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Anzac ceremonial sitting at Supreme Court
24 April 2015
A Supreme Court ceremonial sitting to commemorate the centenary of the Gallipoli landings and Anzac Day has been attended by more than 140 dignitaries, judges, members of Victoria’s legal community and representatives of the armed forces.
The ceremony, in Banco Court on 24 April 2015, was held to honour the contribution of Victoria’s legal profession during World War One.
About 300 Victorian barristers, solicitors and law students volunteered for service during the Great War from a profession that only consisted of about 800 men.
Some became officers in the British Army and those who served with the Australian Army went in rank from privates to generals. They were drivers, pay clerks and staff officers. Some worked in the postal corps, and some as nurses. A significant number were in the artillery and machine gunners. A few were in the flying corps, but the overwhelming majority were with the infantry battalions.
Among them were six justices of the Supreme Court who served on the front line: Justices Sir Norman O’Bryan, Charles Duffy, Russell Martin, Sir Arthur Dean, Wilfred Fullagar (who later became a High Court judge) and Chief Justice Sir Edmund Herring.
Chief Justice Warren told the commemorative service that World War One had touched each and every member of the Victorian community, and the legal profession was no exception.
‘Many lives and promising legal careers were lost in World War One. No-one was immune from the anxiety and grief for loved ones and colleagues, even judges,’ she said.
Victorian Bar President Jim Peters QC spoke about the 159 members of the legal profession named on the World War One memorial board hanging proudly in the main entrance to the Supreme Court on William Street.
He also paid tribute to those whose names do not appear on the board because they had not been admitted to practice when they went off to war.
Chief Justice Marilyn Warren and Court of Appeal President Chris Maxwell were joined on the Bench by Justices Kim Hargrave, Jack Forrest and Lex Lasry.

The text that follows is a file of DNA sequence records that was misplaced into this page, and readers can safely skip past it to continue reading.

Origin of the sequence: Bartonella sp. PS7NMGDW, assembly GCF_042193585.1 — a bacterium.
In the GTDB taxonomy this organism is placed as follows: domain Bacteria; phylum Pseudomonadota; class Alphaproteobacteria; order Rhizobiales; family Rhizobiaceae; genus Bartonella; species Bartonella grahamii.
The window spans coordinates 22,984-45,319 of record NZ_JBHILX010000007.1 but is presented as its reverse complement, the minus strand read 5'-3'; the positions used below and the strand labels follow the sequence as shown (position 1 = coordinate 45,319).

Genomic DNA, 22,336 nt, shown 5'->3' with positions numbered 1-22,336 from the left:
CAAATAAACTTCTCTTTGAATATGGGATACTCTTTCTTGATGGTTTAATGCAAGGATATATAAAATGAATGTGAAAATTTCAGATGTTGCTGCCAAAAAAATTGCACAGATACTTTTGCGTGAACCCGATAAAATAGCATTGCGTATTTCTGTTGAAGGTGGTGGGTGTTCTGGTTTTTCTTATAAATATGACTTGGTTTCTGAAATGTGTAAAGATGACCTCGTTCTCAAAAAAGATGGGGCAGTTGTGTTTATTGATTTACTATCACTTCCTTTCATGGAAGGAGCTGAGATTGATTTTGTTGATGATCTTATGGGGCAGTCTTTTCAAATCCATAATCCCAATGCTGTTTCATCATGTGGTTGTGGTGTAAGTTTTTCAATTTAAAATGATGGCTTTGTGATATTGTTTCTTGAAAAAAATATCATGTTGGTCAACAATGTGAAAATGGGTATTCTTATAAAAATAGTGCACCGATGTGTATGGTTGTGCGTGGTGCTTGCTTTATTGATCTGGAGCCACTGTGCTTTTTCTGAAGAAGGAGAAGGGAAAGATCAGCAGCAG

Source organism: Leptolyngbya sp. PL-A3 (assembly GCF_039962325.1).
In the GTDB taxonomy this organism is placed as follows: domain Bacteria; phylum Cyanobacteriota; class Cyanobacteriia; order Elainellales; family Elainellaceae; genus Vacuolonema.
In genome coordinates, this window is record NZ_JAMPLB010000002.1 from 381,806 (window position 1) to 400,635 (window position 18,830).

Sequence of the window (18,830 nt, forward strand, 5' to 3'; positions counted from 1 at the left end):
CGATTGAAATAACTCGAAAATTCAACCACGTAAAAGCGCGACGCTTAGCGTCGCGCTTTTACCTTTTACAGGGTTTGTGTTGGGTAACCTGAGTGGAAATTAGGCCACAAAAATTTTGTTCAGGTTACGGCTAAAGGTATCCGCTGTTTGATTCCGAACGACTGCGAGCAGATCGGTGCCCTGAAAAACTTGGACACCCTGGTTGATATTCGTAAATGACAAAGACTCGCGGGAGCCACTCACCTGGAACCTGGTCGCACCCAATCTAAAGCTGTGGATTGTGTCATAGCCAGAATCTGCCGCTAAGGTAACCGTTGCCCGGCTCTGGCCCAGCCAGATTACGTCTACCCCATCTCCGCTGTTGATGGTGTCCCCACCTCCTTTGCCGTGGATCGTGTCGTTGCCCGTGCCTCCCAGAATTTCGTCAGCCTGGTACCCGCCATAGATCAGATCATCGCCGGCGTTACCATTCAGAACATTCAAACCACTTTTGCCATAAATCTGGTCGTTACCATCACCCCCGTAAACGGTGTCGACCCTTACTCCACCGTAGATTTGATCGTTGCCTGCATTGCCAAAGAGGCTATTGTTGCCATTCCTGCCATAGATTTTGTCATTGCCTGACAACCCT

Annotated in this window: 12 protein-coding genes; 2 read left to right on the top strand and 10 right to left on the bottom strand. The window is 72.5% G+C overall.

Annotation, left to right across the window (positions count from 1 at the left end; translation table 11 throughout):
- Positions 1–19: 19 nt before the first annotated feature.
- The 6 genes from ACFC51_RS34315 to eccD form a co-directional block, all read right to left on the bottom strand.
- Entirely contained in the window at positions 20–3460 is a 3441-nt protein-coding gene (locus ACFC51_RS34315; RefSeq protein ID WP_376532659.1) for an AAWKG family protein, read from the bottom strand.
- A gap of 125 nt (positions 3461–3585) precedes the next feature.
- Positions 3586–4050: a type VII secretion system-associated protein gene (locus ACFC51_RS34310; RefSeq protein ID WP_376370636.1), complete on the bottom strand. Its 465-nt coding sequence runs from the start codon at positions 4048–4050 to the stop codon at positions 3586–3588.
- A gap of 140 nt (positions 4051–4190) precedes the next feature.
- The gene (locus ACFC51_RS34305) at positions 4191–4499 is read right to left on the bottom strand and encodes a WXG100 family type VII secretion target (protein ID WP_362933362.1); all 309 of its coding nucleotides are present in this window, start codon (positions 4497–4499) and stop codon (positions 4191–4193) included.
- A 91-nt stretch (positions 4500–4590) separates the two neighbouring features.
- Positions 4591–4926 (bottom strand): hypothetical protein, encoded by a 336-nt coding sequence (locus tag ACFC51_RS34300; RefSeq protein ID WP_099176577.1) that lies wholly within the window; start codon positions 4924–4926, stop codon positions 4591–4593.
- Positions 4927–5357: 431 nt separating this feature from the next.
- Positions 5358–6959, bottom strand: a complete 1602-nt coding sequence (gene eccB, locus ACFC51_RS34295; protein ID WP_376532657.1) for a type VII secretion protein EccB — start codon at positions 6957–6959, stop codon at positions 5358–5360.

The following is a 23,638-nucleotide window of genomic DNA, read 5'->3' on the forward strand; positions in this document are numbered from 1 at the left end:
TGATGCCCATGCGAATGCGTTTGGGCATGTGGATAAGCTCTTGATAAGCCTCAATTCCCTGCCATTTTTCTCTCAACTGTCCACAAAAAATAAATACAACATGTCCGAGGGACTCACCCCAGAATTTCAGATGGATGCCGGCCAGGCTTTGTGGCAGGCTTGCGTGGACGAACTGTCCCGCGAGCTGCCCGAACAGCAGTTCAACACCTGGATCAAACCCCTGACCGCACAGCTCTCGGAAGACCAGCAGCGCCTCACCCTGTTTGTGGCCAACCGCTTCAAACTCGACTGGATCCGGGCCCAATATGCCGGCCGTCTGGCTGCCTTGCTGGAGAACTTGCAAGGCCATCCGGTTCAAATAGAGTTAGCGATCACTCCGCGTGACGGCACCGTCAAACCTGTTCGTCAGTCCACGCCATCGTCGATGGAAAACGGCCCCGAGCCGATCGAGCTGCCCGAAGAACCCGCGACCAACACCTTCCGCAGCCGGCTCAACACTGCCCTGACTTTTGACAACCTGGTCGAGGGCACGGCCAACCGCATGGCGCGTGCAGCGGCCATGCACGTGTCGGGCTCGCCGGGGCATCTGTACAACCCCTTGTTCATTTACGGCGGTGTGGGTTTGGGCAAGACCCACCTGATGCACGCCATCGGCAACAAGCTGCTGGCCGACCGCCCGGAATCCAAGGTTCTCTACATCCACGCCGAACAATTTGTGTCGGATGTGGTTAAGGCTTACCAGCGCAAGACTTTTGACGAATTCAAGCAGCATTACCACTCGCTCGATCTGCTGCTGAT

Sitting alongside them was VCAT President Justice Greg Garde, who is a retired Major General, the Navy’s Deputy Judge Advocate General, Justice Jack Rush, and Associate Justice Mark Derham, the grandson of General Sir Brudenell White who supervised the evacuation of troops from Gallipoli.
Those present included High Court of Australia Justice Kenneth Hayne, Victoria Director of Public Prosecution John Champion, several Victorian judges and magistrates, the Consul General of Turkey, former and serving members of the armed services and former State Premier Ted Baillieu, Chair of the Victorian Anzac Centenary Committee.
‘War is a terrible event,’ Chief Justice Warren said. ‘It inflicts pain and suffering at all levels of society. We acknowledge the bravery, tenacity, resilience and sacrifice of all who landed at Gallipoli on 25 April 1915.
‘While we abhor war and endeavour to avoid it, Victorian and Australian soldiers and citizens when called upon have always inspired respect in times of war, none more so than the judges and lawyers of this State.
‘With Gallipoli, when soldiers sailed away they thought they were on an adventure. Yet even so, they wanted to challenge an enemy they believed confronted and threatened Victorian society and life as they knew it. In their own way they were defending their democracy underpinned by the rule of law.
‘The ultimate protectors of the rule of law are the judges and the lawyers. The commemoration of the Gallipoli landings and Anzac traditions also mark the commitment of those who fought to protect the rule of law. We acknowledge them. We remember them. We will never forget them.’